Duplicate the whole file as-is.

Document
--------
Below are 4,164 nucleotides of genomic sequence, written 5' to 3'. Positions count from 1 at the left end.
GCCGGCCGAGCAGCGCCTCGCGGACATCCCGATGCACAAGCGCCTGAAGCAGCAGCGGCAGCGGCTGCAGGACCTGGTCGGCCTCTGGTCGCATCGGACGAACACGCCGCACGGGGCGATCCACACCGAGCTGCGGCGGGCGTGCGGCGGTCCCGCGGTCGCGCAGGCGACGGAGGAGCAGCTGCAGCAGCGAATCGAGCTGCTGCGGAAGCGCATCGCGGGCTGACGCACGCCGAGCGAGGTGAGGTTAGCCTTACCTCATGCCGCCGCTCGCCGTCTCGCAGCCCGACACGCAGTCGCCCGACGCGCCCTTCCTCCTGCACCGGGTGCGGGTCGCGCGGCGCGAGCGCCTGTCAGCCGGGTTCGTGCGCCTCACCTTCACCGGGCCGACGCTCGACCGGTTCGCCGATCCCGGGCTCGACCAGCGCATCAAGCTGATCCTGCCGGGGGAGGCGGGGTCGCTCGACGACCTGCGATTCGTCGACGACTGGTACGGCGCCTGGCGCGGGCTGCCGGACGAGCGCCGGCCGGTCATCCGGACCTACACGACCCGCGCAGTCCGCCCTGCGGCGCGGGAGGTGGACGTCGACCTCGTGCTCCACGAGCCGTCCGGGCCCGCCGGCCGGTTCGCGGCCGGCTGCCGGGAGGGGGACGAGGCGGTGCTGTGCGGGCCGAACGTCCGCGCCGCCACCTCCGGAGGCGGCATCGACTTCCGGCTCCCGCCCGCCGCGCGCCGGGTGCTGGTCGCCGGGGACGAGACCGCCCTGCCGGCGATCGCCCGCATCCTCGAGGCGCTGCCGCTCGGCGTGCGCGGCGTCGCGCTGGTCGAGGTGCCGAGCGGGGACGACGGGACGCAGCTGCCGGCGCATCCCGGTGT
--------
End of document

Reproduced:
Below are 4,164 nucleotides of genomic sequence, written 5' to 3'. Positions count from 1 at the left end.
GCCGGCCGAGCAGCGCCTCGCGGACATCCCGATGCACAAGCGCCTGAAGCAGCAGCGGCAGCGGCTGCAGGACCTGGTCGGCCTCTGGTCGCATCGGACGAACACGCCGCACGGGGCGATCCACACCGAGCTGCGGCGGGCGTGCGGCGGTCCCGCGGTCGCGCAGGCGACGGAGGAGCAGCTGCAGCAGCGAATCGAGCTGCTGCGGAAGCGCATCGCGGGCTGACGCACGCCGAGCGAGGTGAGGTTAGCCTTACCTCATGCCGCCGCTCGCCGTCTCGCAGCCCGACACGCAGTCGCCCGACGCGCCCTTCCTCCTGCACCGGGTGCGGGTCGCGCGGCGCGAGCGCCTGTCAGCCGGGTTCGTGCGCCTCACCTTCACCGGGCCGACGCTCGACCGGTTCGCCGATCCCGGGCTCGACCAGCGCATCAAGCTGATCCTGCCGGGGGAGGCGGGGTCGCTCGACGACCTGCGATTCGTCGACGACTGGTACGGCGCCTGGCGCGGGCTGCCGGACGAGCGCCGGCCGGTCATCCGGACCTACACGACCCGCGCAGTCCGCCCTGCGGCGCGGGAGGTGGACGTCGACCTCGTGCTCCACGAGCCGTCCGGGCCCGCCGGCCGGTTCGCGGCCGGCTGCCGGGAGGGGGACGAGGCGGTGCTGTGCGGGCCGAACGTCCGCGCCGCCACCTCCGGAGGCGGCATCGACTTCCGGCTCCCGCCCGCCGCGCGCCGGGTGCTGGTCGCCGGGGACGAGACCGCCCTGCCGGCGATCGCCCGCATCCTCGAGGCGCTGCCGCTCGGCGTGCGCGGCGTCGCGCTGGTCGAGGTGCCGAGCGGGGACGACGGGACGCAGCTGCCGGCGCATCCCGGTGT